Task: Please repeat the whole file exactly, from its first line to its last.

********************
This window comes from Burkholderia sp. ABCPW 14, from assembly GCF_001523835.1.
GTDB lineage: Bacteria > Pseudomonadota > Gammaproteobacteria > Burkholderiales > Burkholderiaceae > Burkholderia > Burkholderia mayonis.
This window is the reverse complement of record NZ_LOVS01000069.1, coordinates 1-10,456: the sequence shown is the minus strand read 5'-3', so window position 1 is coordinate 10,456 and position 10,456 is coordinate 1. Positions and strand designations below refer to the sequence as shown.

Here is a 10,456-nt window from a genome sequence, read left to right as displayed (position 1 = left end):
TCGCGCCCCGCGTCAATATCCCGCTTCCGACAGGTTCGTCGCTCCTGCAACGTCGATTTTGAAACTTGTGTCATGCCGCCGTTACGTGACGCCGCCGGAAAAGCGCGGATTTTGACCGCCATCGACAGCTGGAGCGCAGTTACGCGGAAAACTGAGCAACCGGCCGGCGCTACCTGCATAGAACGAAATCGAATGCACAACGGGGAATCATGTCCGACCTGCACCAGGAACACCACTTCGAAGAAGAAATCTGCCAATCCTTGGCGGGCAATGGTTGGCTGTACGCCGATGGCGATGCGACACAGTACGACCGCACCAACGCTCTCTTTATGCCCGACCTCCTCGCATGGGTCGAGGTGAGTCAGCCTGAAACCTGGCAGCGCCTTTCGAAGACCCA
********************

This window comes from Burkholderia sp. ABCPW 14, from assembly GCF_001523835.1.
GTDB lineage: Bacteria > Pseudomonadota > Gammaproteobacteria > Burkholderiales > Burkholderiaceae > Burkholderia > Burkholderia mayonis.
This window is the reverse complement of record NZ_LOVS01000069.1, coordinates 1-10,456: the sequence shown is the minus strand read 5'-3', so window position 1 is coordinate 10,456 and position 10,456 is coordinate 1. Positions and strand designations below refer to the sequence as shown.

Here is a 10,456-nt window from a genome sequence, read left to right as displayed (position 1 = left end):
TCGCGCCCCGCGTCAATATCCCGCTTCCGACAGGTTCGTCGCTCCTGCAACGTCGATTTTGAAACTTGTGTCATGCCGCCGTTACGTGACGCCGCCGGAAAAGCGCGGATTTTGACCGCCATCGACAGCTGGAGCGCAGTTACGCGGAAAACTGAGCAACCGGCCGGCGCTACCTGCATAGAACGAAATCGAATGCACAACGGGGAATCATGTCCGACCTGCACCAGGAACACCACTTCGAAGAAGAAATCTGCCAATCCTTGGCGGGCAATGGTTGGCTGTACGCCGATGGCGATGCGACACAGTACGACCGCACCAACGCTCTCTTTATGCCCGACCTCCTCGCATGGGTCGAGGTGAGTCAGCCTGAAACCTGGCAGCGCCTTTCGAAGACCCA